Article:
Dick Cavett is considered one of the greatest talk show hosts ever. From the ’60s through the ’80s his interviews with celebrities ranging from Gore Vidal to Jimi Hendrix were and are renowned for their humor and intelligence. The Onion AV Club said he “prove[d] good conversation makes good television.”
He also was a regular columnist for the New York Times and has published several books. All of which Rico and Brendan told our live audience, by way of introduction. At which point, Dick took the stage, and admonished them: “You left out one of my credits… I once came in second in a Jessica Williams lookalike contest. Proud moment.”
On playing himself in the off-Broadway production “Hellman v. McCarthy”
Dick Cavett: Well, I’ll give a little background, though it’s an elaborately long story. But two great, famous American writers — Mary McCarthy and Lillian Hellman — were friends, once, but things developed over the years. And Miss McCarthy, on a show of mine, decided to point out several things about Miss Hellman.
The most memorable thing she said about her was, “She’s such a dishonest writer that even her ‘the’s’ and ‘ands’ are lies.” Now, Miss Hellman did not agree.
Brendan Francis Newnam: Neither did her lawyers.
Dick Cavett: No, and, in fact, you know way too much. And I got a call the next morning [imitating Lillian’s voice], “Why didn’t you defend me?” And I said, “Well, Lillian, you don’t ever seem to me like someone who needs defending. You take care of yourself.”
And in a humorous mood, she sued me and PBS… and at least three different parties. But, anyway, it was a bitter thing. It was a long lawsuit. It played all over the papers, and the news, and the world of literature. And this play evolved from that, and one of the characters was named Dick… [snaps] Cavett, and the two ladies.
And it’s a strange feeling playing yourself. How do you play yourself? You can be yourself. That’s not easy, either, onstage, but to play yourself…the sad part is I wasn’t the first choice for the role.
On transitioning from writing and acting to hosting a long-form talk show
Dick Cavett: You know, it wasn’t a decision, really. When I was looking back on it, of all the things I ever wanted to be, a talk show host was not among them. I wanted to be famous. Isn’t that sickening?
On his 1971 interview with a cagey George Harrison
Brendan Francis Newnam: So, you’re interviewing George Harrison. He’s one of the biggest stars in the world, making a rare TV appearance, and he’s promoting a film about Indian music called “Raga.”
Dick Cavett: I’ll take your word.
Brendan Francis Newnam: And the Beatles have broken up, but a few minutes into the interview, you ask him about John Lennon.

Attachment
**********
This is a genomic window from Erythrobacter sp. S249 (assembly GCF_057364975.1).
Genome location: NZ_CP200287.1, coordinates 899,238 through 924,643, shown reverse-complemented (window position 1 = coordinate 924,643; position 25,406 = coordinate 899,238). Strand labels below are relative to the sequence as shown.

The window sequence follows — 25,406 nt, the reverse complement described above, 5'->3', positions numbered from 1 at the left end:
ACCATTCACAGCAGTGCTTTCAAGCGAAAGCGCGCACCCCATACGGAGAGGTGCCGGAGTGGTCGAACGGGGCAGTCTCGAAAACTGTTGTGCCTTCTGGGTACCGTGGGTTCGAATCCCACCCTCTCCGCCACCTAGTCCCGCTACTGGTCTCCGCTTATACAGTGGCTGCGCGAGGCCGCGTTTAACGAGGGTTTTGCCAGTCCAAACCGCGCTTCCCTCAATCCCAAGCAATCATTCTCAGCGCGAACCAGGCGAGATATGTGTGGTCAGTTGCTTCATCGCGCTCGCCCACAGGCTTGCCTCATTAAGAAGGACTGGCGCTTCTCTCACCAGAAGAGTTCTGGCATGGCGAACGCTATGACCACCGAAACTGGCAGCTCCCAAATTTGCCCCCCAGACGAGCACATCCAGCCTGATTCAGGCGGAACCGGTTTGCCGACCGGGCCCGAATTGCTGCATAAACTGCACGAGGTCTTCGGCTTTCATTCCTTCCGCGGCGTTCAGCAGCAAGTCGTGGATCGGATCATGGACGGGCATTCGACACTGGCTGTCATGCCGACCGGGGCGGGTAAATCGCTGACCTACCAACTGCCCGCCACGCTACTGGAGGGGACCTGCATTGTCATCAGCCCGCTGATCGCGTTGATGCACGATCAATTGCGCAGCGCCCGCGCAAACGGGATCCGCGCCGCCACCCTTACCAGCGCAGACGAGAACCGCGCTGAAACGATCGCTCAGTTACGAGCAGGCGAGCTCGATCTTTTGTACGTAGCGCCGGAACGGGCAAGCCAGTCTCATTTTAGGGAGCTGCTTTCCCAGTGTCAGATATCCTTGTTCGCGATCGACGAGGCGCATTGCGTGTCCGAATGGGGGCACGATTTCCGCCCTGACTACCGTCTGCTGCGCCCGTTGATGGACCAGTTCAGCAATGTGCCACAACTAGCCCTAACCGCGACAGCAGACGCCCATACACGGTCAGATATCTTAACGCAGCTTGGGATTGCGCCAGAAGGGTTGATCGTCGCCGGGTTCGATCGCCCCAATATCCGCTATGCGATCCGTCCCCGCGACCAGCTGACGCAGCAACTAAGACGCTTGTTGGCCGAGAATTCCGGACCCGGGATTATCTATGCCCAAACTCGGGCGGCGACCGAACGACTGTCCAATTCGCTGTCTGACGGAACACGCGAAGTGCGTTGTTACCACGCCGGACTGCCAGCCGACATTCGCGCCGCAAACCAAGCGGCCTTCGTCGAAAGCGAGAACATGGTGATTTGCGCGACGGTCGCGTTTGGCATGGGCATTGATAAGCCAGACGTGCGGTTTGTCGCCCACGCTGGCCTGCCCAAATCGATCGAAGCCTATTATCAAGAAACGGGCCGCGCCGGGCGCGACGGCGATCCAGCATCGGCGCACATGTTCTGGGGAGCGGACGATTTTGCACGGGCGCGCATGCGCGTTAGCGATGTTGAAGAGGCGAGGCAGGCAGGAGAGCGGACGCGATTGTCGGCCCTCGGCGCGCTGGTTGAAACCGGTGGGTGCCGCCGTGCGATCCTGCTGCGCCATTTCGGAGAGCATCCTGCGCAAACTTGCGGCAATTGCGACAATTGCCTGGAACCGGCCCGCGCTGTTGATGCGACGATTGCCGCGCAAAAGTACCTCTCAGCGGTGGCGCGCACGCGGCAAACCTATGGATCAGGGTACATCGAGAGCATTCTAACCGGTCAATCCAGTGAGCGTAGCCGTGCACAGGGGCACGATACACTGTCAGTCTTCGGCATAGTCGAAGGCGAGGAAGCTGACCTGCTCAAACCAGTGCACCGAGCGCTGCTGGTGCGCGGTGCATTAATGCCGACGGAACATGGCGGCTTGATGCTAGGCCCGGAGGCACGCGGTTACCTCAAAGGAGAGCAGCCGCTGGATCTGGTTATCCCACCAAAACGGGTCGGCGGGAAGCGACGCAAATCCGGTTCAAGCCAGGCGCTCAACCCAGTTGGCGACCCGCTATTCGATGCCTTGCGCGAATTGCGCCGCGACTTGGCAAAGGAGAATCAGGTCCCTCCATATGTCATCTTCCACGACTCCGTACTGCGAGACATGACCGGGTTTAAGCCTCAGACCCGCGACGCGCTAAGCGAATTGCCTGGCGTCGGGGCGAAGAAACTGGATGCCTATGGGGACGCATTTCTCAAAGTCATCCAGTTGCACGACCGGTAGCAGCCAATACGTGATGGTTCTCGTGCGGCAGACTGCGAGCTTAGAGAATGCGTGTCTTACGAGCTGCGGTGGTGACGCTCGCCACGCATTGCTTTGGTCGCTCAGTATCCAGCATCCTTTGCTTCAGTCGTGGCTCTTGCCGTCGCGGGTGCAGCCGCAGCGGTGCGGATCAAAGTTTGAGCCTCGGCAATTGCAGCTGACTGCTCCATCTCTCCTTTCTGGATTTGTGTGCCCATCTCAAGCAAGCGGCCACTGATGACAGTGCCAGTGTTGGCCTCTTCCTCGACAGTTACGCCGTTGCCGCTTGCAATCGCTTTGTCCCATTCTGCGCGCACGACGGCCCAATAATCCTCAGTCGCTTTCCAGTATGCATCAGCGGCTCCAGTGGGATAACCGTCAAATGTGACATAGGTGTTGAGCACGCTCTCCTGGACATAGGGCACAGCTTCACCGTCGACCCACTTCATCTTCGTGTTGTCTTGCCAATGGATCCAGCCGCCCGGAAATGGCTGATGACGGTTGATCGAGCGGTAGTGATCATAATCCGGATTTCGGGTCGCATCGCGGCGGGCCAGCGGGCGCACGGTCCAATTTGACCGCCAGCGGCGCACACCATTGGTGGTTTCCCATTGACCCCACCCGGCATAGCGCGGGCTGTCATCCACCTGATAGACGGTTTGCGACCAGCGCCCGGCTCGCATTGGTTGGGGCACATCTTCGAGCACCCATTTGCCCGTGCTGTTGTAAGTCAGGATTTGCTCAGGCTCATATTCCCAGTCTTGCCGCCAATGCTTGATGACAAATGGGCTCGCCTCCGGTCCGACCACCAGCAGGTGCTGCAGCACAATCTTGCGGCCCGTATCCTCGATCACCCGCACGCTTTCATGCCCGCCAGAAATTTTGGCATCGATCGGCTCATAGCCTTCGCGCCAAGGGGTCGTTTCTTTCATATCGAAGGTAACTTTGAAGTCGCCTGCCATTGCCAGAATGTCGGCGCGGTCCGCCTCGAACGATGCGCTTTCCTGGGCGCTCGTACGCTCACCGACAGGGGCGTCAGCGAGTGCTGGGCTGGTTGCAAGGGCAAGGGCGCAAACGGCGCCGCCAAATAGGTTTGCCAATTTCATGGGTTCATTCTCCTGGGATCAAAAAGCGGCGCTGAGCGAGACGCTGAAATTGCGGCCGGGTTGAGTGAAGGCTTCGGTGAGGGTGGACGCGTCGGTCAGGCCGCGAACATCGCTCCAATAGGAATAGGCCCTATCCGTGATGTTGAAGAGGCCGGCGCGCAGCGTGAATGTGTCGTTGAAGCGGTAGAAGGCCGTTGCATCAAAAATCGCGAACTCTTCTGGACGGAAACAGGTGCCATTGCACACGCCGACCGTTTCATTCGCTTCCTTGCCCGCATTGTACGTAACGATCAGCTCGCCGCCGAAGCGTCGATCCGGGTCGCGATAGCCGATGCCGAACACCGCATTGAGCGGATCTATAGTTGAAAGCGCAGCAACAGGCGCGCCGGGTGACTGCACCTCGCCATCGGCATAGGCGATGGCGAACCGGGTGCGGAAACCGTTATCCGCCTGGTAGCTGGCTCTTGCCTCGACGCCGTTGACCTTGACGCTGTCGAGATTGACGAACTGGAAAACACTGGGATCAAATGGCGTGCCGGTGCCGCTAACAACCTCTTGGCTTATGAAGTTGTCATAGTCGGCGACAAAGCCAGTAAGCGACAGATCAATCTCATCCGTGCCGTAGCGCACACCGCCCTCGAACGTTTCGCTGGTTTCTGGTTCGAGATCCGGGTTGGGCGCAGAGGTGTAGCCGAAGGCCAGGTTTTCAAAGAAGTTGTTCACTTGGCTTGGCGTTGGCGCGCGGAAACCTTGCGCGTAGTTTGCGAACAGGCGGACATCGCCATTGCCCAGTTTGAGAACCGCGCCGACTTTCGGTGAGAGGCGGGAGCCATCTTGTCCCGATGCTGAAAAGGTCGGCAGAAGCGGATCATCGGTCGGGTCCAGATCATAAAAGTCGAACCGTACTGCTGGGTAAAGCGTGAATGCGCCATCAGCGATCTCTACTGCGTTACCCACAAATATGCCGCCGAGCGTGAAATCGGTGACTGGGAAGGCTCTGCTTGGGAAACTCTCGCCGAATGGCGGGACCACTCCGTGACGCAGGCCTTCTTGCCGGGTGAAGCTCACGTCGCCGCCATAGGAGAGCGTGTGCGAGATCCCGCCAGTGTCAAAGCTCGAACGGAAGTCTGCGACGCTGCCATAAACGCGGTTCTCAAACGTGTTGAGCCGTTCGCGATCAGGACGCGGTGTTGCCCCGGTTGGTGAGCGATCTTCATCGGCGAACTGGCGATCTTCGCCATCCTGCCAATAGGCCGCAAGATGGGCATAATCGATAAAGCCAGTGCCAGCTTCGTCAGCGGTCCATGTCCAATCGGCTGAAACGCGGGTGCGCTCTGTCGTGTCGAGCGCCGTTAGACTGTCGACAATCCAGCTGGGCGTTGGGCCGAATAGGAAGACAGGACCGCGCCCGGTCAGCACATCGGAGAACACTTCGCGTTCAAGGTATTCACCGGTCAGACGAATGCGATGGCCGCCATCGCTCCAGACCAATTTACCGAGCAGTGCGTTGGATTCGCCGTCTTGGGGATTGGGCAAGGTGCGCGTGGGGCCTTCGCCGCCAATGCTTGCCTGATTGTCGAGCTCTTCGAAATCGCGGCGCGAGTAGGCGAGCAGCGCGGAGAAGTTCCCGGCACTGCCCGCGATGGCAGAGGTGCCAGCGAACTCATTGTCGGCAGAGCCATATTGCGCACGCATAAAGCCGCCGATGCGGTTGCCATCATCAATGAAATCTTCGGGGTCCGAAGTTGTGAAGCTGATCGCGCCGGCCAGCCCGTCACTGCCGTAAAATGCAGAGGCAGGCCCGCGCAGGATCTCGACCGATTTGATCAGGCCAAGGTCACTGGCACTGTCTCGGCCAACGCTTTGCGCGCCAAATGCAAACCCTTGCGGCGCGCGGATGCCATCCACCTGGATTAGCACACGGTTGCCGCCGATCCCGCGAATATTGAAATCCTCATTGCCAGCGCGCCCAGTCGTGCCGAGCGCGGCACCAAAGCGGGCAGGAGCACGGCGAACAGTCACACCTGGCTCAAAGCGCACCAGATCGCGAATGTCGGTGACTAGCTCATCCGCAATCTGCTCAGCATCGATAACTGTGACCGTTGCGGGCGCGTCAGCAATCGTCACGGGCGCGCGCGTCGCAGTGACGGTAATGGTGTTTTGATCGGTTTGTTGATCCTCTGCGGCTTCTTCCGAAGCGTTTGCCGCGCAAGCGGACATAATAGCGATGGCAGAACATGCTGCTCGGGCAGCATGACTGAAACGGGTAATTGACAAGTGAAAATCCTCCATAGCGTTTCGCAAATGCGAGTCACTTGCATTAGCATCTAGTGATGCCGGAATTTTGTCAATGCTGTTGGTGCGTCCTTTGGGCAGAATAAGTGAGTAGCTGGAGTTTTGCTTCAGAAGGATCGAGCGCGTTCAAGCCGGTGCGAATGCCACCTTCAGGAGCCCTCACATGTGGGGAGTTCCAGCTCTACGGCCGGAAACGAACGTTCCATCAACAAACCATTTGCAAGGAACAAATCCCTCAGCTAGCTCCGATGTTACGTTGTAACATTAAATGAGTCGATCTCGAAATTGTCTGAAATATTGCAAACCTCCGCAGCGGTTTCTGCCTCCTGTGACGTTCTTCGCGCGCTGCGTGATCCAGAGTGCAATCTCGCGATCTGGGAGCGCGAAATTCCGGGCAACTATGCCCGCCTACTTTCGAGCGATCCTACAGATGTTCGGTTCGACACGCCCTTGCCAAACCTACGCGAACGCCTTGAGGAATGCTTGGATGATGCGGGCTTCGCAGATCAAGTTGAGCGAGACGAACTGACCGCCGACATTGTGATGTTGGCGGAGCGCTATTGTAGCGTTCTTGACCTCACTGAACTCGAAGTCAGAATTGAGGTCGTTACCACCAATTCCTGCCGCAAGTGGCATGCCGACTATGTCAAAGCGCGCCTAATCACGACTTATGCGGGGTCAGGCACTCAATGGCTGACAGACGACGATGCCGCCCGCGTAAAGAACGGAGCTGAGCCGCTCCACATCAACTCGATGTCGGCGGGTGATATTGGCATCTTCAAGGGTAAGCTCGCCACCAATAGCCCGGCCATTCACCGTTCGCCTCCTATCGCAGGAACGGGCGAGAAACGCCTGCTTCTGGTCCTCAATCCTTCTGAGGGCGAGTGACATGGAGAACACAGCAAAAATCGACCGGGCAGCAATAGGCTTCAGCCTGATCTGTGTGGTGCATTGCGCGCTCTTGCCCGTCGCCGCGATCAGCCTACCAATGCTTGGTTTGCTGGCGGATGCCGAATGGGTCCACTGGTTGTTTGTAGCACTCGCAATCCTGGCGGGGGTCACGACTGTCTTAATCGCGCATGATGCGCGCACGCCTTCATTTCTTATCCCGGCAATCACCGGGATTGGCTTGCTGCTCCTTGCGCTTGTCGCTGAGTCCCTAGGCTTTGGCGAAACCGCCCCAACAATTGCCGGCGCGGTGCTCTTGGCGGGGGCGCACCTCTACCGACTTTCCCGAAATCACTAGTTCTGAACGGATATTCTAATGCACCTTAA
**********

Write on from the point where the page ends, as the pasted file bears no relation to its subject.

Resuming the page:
Rico Gagliano: Oh, my God! Nightmare.
Dick Cavett: The fact is, for those that don’t have a detailed memory of that show, I’d had had John and Yoko on, and then Harrison. And people said, “You’re going to try to do a 90-minute show with Harrison? Lots of luck.”
Some of it was like that, and then it got better, and better, and better as the show went on. And that’s one of the arguments for a long show, is many guest, in the seven minutes they mostly get today, aren’t warmed up yet.
Rico Gagliano: Well, we’ve got to say goodbye to you, Dick. This has been great talking to you. Sorry. I’m sorry.
Brendan Francis Newnam: That’s all the time we have for today.
Dick Cavett: Wait a minute! I’ll be the judge of that.
On how he would try to recover from an awkward moment during an interview
Rico Gagliano: So, in that moment, who are you thinking of? Are you thinking of, you know, your fragile ego? You know, defending yourself? Are you thinking of the guest? Making him more comfortable. Or are you thinking of the audience?
Dick Cavett: The best thing you can do is, and it sounds so silly, try to listen to what the guest is saying.
When I first did the show, I thought, “What a nightmare! I’m going out there to do 90 minutes of television, improvised, and I don’t know when to throw to commercial. And I don’t know what’s going on. And oh, my God, I’m talking to this guest here, but maybe I’m supposed to be in a commercial now.” And you look over at the guest, and the guest’s lips have stopped moving.
And you have no idea what you were talking about, or what they were talking about, and it’s really scary. A lady producer I had said, “When that happens to you,” she said, “I should’ve warned you about it — have a sentence, a question, that will fit anybody at a time like that.”
Brendan Francis Newnam: And what was your go-to?
Dick Cavett: Well, she suggested, “Do you pee in the shower?”
Brendan Francis Newnam: That’s so crazy! That’s our next question. That’s weird.
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